Artificial intelligence, mechatronics, robotics—these are fields in demand in today’s world, thanks to the dreams of living luxurious lives, having automatic facilities all around and having to put in less manual effort. But one fact remains; although the process of developing such a solution has eased in comparison, complexity still stays intact.
In this article, we introduce a framework for developing component based robotic systems. To put it in a sentence, SmartSoft is an open source integrated model-driven development environment for robotics software. Built with a vision of creating a business ecosystem for robotics software, SmartSoft takes the service-oriented software component model and model-driven toolchain approach. The software is presently under Service Robotics Research Center of University of Applied Sciences Ulm, Germany, with the team headed by Prof. Dr Christian Schlegel.
What SmartSoft provides
The software aims at assisting the researcher, the robotics professional, the system integrator, the application domain expert and the end user, in realising their ideas. The package offers model-driven tools for component developers, system integrators and professional end users. The designer can make use of component selection guides, and automatic generation of component hulls for wrapping algorithms and ensuring system-level composability.
Further, the kit provides component repositories for navigation, vision, human-machine interface, task coordination, manipulation and a lot more that go into the simplest of robotic designs.
The SmartSoft approach
The factor that serves as a differentiator for SmartSoft is its approach towards robotics. Adopting a component based view, SmartSoft looks at each component model in terms of communication patterns, which include clearly-defined semantics for interfacing these components. While the component based approach gives the robotic engineer flexibility in achieving software complexity, the catch is in having a system that can assist putting together a complete setup and providing software architecture without enforcing a specific robot architecture. It is precisely this fact that SmartSoft stands for.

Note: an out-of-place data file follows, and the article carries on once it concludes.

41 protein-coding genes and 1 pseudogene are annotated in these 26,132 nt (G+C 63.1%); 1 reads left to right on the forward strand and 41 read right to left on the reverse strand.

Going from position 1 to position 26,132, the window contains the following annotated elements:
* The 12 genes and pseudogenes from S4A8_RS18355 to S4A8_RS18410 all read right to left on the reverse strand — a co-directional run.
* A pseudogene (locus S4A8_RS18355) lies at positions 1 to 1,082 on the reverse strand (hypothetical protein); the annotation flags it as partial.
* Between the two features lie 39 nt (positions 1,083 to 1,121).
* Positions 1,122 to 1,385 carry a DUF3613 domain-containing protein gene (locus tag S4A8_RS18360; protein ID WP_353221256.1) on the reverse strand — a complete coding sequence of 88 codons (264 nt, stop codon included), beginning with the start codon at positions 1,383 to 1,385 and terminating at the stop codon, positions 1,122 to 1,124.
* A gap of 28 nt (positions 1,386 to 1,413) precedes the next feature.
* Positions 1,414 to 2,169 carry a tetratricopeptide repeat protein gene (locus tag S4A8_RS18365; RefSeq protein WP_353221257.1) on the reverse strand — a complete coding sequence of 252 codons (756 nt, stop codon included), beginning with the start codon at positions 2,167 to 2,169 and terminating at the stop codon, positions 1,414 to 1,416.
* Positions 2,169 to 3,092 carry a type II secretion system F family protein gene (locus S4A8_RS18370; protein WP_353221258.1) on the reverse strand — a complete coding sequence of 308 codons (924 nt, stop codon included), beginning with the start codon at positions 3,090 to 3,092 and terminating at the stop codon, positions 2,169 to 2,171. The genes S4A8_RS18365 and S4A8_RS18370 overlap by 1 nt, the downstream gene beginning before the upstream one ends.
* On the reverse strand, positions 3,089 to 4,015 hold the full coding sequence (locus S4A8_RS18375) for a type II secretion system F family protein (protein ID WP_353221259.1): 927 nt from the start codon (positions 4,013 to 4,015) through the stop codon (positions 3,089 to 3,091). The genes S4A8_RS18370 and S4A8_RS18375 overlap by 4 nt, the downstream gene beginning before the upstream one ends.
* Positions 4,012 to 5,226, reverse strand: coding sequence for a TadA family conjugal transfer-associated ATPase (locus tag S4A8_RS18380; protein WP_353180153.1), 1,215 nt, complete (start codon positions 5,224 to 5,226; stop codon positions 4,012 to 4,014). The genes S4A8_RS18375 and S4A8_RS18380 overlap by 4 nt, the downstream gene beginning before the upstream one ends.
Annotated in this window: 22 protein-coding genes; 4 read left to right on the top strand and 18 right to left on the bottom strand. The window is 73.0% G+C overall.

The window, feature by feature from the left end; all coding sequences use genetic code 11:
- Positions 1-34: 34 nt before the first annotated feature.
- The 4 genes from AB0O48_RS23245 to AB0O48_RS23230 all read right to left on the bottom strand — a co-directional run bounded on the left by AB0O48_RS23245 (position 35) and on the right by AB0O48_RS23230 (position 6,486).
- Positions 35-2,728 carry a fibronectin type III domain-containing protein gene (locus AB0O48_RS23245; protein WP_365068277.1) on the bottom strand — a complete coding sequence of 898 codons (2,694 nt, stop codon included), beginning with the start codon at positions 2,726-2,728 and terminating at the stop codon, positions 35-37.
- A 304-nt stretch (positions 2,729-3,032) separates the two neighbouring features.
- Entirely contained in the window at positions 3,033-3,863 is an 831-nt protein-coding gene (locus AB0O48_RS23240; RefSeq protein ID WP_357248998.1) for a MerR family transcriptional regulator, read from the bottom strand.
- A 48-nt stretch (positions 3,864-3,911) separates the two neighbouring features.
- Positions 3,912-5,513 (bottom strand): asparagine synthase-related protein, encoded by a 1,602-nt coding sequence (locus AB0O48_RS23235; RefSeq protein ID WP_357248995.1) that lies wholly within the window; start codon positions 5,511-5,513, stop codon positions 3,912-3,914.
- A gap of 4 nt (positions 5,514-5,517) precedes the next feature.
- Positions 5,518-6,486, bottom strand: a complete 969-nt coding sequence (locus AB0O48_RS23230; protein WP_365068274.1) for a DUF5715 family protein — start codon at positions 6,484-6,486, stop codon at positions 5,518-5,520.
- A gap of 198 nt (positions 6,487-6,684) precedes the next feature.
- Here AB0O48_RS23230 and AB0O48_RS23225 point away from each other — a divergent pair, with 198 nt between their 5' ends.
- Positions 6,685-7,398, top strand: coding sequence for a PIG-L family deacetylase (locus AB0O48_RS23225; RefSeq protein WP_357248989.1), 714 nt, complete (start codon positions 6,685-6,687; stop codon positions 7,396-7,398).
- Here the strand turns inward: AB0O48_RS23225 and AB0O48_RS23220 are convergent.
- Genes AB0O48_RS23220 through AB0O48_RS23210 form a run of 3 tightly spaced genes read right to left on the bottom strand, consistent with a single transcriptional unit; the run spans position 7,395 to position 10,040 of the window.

Quoting from SmartSoft website, “The basic idea is to provide a small set of communication patterns, which can transmit objects between components and then squeeze every component interaction into those predefined patterns. Components interact solely via those patterns.”
The entire process is segregated into components, communication patterns and objects, and services. Components are technically implemented as processes containing multiple threads and interacting via predefined communication patterns. Patterns define the communication mode, doing away with all communication and synchronisation issues, and acting like the master-slave protocol.
Content of the packet is the communication object that is always transmitted by value, to avoid intermittent inter-component communication while using other methods. Every time a packet is instantiated, a service is provided.
Sensorimotor systems. SmartSoft is built keeping in mind sensorimotor systems, but you can exploit the concept to suit any domain you choose. This tool looks at decoupling as the way of mastering the overall complexity of software of sensorimotor systems. You have templates for standardised communication patterns.
From the bottom-up. The main problem behind looking at things from a component perspective is the integration to form a whole. Many components might be manufactured concurrently and independently, and sometimes at different sites. How does one account for communication between these?
This is where the component interfaces come into the picture; these need to be powerful enough to decouple external behaviour from internal implementations, and this is what SmartSoft sets out to do. It allows you to focus on a single component, go into depth and perfect it, regardless of the internals of other components. You then simply compose a system out of these approved components.
The same is extended to components that are being reused, avoiding the need for designing or analysing from scratch. Internal state automation has at least three states representing neutral, alive and fatal states. Be it software or hardware, with lack of implementation standards at the former level, the bottom-up method turns advantageous.
The wiring pattern. The approach allows for dynamic wiring of components during run-time. Thus, loosely-coupled parts can easily be put together and adjusted according to the current context and environment, paving the way for designing distributed systems with ease. Control and data flows are configurable from outside a component.
Asynchronicity, simplicity. Decouple components to avoid passing on tight time dependencies and exploit concurrency to reduce latencies—these are the two mantras that are rigorously followed in any robotics application, the base of which is asynchronicity accessed without involving the framework user.
Usage allowances of a tool is what decides if a robotics engineer can work on his or her application without being dependent on the software counterpart. SmartSoft takes this into consideration, addressing challenging topics like location transparency of components, synchronisation parameters or thread safety.